More about Buntingford

Jackson, Butchers, Buntingford
Last October I added a page to the main site about the Jackson family of butchers from Buntingford based on some old invoices, as an example of how interesting ephemera can be when it has survived (which rarely happens). Alison recently wrote to tell me that the invoices (and much more beside) had all been kept by a Jeffery Smith, of Buntingford and I have added details to the Jackson page.
Old News

Alison also drew my attention to the Facebook site on which she is posting news items from the Buntingford and North East Herts Gazette from 1923 to 1940. She says: Not only does it give a fascinating insight into how the town was run with accounts of how the various prominent local citizens (who often served on half a dozen or more committees) gave selflessly of their time to serve on various committees like the Poor Union, the Rural District Council, the various church councils, the burial ground committee, assorted fundraising committees particularly for the Royston Hospital, the Nursing Fund and so on, but it also gives details of funerals and who attended (most useful for genealogical research) sports results, types of entertainment, advertisements for local businesses, Petty Sessions. It takes me some time to do the uploading because I read every word! But it paints an intimate picture of life in the town at that time.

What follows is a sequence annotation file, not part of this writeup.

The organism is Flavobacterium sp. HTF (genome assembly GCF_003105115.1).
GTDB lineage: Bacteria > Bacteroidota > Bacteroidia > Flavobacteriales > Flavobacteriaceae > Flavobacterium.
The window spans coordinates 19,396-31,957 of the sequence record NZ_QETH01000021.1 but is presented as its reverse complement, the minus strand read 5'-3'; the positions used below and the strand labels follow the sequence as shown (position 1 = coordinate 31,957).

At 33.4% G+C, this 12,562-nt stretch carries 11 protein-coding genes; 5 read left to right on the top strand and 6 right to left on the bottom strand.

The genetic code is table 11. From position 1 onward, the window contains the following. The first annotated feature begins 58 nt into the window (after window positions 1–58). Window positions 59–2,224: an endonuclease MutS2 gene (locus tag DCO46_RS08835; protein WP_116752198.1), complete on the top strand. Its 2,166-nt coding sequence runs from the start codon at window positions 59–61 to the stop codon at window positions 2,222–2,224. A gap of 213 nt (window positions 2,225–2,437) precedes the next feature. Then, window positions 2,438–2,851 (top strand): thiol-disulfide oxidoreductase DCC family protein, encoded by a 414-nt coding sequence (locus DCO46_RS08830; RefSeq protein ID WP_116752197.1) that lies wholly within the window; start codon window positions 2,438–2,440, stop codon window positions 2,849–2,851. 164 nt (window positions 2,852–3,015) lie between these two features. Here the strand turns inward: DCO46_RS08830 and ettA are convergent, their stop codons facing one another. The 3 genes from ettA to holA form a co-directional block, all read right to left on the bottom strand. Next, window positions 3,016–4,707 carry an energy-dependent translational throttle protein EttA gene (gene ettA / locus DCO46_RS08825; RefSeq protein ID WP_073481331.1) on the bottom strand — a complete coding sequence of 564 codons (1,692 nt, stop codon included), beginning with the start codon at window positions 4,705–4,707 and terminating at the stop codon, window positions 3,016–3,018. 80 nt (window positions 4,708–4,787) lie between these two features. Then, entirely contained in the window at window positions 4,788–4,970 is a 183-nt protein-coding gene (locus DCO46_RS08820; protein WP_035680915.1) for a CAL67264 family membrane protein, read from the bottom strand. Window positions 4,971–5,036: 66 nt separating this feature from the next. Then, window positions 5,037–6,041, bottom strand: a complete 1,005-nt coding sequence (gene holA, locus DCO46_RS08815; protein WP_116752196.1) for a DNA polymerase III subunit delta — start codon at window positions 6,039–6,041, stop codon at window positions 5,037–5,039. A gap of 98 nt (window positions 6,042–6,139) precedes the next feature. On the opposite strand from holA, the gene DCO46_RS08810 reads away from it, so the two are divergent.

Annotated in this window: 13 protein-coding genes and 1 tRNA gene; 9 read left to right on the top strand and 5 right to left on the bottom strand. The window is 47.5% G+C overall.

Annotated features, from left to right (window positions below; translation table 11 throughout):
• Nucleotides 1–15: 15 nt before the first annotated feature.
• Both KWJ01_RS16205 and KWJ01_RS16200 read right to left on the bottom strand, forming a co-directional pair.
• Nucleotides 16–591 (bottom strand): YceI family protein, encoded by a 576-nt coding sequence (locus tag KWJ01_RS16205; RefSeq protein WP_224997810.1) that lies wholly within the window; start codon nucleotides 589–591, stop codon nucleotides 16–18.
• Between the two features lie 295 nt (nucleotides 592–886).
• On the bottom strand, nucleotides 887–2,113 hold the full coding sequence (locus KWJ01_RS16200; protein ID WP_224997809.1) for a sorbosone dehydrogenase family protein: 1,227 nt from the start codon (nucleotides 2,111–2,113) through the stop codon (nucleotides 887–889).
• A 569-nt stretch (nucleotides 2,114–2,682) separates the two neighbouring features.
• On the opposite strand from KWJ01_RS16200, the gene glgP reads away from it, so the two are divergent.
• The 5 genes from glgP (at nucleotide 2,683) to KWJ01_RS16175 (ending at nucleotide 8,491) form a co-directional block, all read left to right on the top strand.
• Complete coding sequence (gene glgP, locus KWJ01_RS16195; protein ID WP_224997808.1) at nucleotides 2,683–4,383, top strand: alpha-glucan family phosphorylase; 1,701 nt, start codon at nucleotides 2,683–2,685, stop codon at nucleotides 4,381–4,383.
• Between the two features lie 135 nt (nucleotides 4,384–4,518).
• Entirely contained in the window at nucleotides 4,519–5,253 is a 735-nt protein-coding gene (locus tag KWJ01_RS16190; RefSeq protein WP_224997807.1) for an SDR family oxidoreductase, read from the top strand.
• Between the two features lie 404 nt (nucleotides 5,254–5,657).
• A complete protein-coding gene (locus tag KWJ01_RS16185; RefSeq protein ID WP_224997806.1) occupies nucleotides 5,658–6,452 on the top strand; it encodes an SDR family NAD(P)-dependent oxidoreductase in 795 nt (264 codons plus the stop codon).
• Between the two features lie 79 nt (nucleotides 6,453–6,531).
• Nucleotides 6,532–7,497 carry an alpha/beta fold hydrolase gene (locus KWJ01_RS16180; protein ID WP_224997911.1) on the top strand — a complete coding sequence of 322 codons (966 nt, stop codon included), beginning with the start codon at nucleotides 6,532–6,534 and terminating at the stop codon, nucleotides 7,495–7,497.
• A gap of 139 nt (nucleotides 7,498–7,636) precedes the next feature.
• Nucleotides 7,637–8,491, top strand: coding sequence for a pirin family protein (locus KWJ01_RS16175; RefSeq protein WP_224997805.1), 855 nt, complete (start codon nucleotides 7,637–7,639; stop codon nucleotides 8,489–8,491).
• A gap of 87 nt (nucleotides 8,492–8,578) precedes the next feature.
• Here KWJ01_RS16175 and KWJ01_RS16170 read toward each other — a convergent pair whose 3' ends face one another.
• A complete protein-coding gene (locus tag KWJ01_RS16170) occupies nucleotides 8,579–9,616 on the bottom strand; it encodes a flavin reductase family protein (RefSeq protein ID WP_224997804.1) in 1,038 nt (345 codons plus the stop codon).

A Query about Brickfields near Ware

Help Desk
Regular visitors to my site will know that I am interested in brickmaking in the St Albans area of Hertfordshire, but occasionally answer questions about other parts of the county -such as Jane's question about Bricklayers & Builders of Ware, Early 19th Century in 2009.

Wendy has just sent me the following query, which is really more appropriate to the web site Our Hertford and Ware (associated with Hertfordshire Memories) but some of you may know the area around Ware better than I do and be able to help. She says: